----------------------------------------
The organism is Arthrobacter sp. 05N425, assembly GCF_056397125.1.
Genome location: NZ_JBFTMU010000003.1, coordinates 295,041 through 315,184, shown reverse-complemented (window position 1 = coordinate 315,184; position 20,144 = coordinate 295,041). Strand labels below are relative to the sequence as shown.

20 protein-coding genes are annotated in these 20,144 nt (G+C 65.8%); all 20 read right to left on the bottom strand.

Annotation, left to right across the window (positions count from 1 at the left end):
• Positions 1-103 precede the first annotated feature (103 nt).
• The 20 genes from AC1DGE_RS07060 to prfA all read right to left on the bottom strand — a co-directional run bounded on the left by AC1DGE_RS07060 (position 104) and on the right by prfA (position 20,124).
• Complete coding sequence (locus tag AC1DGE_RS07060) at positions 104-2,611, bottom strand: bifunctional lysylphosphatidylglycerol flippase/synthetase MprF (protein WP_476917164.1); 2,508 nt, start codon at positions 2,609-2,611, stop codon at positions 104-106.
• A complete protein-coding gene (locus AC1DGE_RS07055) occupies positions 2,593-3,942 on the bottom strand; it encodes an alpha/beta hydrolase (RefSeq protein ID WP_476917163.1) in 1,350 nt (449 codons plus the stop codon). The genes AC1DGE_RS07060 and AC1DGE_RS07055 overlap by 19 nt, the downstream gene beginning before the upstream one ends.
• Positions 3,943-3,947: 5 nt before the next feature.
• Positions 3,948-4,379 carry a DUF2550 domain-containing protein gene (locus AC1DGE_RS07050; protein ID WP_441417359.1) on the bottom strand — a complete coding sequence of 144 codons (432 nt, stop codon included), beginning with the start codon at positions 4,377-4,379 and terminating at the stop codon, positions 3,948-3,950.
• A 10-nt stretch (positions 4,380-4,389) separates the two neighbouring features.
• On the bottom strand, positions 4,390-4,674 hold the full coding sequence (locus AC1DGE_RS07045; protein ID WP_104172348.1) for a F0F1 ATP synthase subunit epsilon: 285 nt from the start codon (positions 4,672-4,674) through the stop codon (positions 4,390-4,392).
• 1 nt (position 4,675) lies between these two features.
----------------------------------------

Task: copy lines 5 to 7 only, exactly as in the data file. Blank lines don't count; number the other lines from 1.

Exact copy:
• Positions 1-103 precede the first annotated feature (103 nt).
• The 20 genes from AC1DGE_RS07060 to prfA all read right to left on the bottom strand — a co-directional run bounded on the left by AC1DGE_RS07060 (position 104) and on the right by prfA (position 20,124).
• Complete coding sequence (locus tag AC1DGE_RS07060) at positions 104-2,611, bottom strand: bifunctional lysylphosphatidylglycerol flippase/synthetase MprF (protein WP_476917164.1); 2,508 nt, start codon at positions 2,609-2,611, stop codon at positions 104-106.